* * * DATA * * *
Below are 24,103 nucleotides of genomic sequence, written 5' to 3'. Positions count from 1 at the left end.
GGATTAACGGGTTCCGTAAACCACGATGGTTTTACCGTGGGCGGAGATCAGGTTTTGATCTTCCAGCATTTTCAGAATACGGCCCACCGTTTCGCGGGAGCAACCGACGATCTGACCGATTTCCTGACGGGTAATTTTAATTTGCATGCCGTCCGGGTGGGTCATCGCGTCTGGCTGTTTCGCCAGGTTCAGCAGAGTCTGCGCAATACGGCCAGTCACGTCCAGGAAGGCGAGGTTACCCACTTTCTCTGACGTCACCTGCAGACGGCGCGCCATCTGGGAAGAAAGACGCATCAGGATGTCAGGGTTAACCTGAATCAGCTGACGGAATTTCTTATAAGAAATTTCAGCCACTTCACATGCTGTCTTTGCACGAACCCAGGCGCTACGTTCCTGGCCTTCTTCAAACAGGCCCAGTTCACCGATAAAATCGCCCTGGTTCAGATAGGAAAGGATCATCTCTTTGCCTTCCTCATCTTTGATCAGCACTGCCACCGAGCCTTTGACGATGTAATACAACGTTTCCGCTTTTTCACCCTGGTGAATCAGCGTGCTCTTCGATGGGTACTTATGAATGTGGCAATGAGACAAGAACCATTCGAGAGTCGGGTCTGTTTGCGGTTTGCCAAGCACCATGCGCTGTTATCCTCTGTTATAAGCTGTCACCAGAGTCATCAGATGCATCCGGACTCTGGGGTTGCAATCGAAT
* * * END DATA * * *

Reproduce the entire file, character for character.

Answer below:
Below are 24,103 nucleotides of genomic sequence, written 5' to 3'. Positions count from 1 at the left end.
GGATTAACGGGTTCCGTAAACCACGATGGTTTTACCGTGGGCGGAGATCAGGTTTTGATCTTCCAGCATTTTCAGAATACGGCCCACCGTTTCGCGGGAGCAACCGACGATCTGACCGATTTCCTGACGGGTAATTTTAATTTGCATGCCGTCCGGGTGGGTCATCGCGTCTGGCTGTTTCGCCAGGTTCAGCAGAGTCTGCGCAATACGGCCAGTCACGTCCAGGAAGGCGAGGTTACCCACTTTCTCTGACGTCACCTGCAGACGGCGCGCCATCTGGGAAGAAAGACGCATCAGGATGTCAGGGTTAACCTGAATCAGCTGACGGAATTTCTTATAAGAAATTTCAGCCACTTCACATGCTGTCTTTGCACGAACCCAGGCGCTACGTTCCTGGCCTTCTTCAAACAGGCCCAGTTCACCGATAAAATCGCCCTGGTTCAGATAGGAAAGGATCATCTCTTTGCCTTCCTCATCTTTGATCAGCACTGCCACCGAGCCTTTGACGATGTAATACAACGTTTCCGCTTTTTCACCCTGGTGAATCAGCGTGCTCTTCGATGGGTACTTATGAATGTGGCAATGAGACAAGAACCATTCGAGAGTCGGGTCTGTTTGCGGTTTGCCAAGCACCATGCGCTGTTATCCTCTGTTATAAGCTGTCACCAGAGTCATCAGATGCATCCGGACTCTGGGGTTGCAATCGAAT